Lindsay's friend at work, Lauren, mentioned to her dad that we were off to hike the AT. She said that he had recently watched the NatGeo doc on Netflix, coincidentally, and became serious with excitement for us with some knowledge of what we'll be up against. "Lindsay, you don't understand. My dad doesn't get like that", she said. We don't know him. Might never have the chance. But he supports it. Hell, it may have even planted the "I get out there and see what it's about, like these kids" seed in him. We really hope so.

I finally got all my clothes. I wanted to put up some pictures but my MacBookPro doesn't seem to want to read my iPhone's new pictures via iPhoto. Fine. Have it your way. Good chance upon coming home, the film will require a more up-to-date, more powerful Mac to successfully create a full length film. I'll worry about that when the time comes. Columbia clothing is what matched the budget, availability, and design I've been looking for. Their small shirts are actually small and 30x30 pants are actually 30x30 and all within monetary range which is a huge plus. I racked up on Academy's clearance rack yesterday. Cold weather gear on sale. Perfect. Exactly what we'll need the first month or two for early spring in the mountains and the last month or two for above-treeline hiking. I feel set. I'm comfortable with the weight and, well... the comfortably of the clothing. It's all gonna be put to quite the test.

They know

There are some serious thanks that need to said. We completed our goal on thanks to a very bad ass uncle who wanted no thanks. But he's getting some anyway. Thank you, Uncle Uncle. We really appreciate every one of those dollars and hope you can make it for some miles. Also, good friend, Spencer Rimes, who set aside some cash and slipped it to us the other day. It's already come in handy. Not a penny of any donation has been spent frivolously. It's all for the Trail. Most all of it still untouched. To everyone, again, WE THANK YOU. Mind you, people are still able to donate even though the "goal" has been met via We won't turn away money. Keep in mind you are also purchasing the film and water painting(s). We have a serious list going on and would be happy to add your name.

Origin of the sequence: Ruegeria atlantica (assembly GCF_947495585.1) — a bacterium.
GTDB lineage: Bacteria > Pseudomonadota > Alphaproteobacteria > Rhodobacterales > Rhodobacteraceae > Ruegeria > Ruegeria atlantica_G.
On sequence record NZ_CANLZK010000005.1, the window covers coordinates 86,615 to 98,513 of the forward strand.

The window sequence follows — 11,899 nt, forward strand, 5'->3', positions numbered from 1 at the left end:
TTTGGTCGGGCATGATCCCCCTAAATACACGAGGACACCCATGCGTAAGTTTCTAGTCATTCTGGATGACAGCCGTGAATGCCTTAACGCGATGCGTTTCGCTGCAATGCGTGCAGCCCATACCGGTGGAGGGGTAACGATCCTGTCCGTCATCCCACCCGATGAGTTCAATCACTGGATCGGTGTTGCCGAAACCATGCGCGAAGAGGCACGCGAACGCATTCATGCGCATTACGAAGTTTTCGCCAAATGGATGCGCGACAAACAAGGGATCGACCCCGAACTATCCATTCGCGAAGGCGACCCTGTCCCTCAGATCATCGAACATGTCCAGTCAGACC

Ponchatrain Sunset

More pictures next week!

Wednesday, February 15, 2012

Time Moving Too Quickly/Slowly

I sell boots at The Boot Store. Where "Boot" is our middle name. I've been there for a couple years now. I can often tell what boot you are gonna buy before you even look at our pretty enormous selection. I know how it is suppose to fit your foot. I find myself saying things like, "snug is good, tight is bad" and "if you get it a little too loose at first it will be way too loose later on" wayyy too much. I've been saying it for years. There's not a whole lot more to it. It's a nice little comfortable store. Yet I am so uncomfortable there. The feeling of needing a change is overwhelming. I've never carried less about selling boots than I do now. I'm ready to be in the mountains. I'm ready to see if all the preparations, studying, and saving pays off. I'm ready to see things I keep seeing in pictures and films. I'm ready to make my own. I'm ready to get this show on the road.

I love my home. Between Baton Rouge, Baker, St. Francisville, and Liberty I'm happily content; like I have been virtually my whole life. It's time for some uprooting. I want to see what else America has to offer. I want more options. I wanna meet more people from all over, not just the ones that ended up Baton Rouge. In addition, I want to spread the news about how great the South is too.